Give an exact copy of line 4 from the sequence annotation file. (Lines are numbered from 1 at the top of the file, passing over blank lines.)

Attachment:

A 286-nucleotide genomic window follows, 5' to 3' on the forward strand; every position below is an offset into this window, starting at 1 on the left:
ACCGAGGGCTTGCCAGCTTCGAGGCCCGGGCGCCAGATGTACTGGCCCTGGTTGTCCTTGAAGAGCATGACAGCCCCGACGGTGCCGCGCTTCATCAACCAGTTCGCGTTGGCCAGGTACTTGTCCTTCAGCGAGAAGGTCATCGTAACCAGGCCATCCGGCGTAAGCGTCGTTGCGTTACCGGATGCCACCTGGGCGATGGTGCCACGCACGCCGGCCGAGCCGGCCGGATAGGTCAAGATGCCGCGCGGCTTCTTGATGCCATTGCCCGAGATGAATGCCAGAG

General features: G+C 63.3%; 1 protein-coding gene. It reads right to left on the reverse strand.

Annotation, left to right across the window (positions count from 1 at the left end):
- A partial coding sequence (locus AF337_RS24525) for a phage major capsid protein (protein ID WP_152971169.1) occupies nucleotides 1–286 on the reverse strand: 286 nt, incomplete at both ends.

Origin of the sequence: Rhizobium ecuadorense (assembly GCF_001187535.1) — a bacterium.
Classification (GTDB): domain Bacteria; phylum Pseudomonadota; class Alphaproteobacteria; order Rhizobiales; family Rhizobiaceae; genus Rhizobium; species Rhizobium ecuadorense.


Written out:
Annotation, left to right across the window (positions count from 1 at the left end):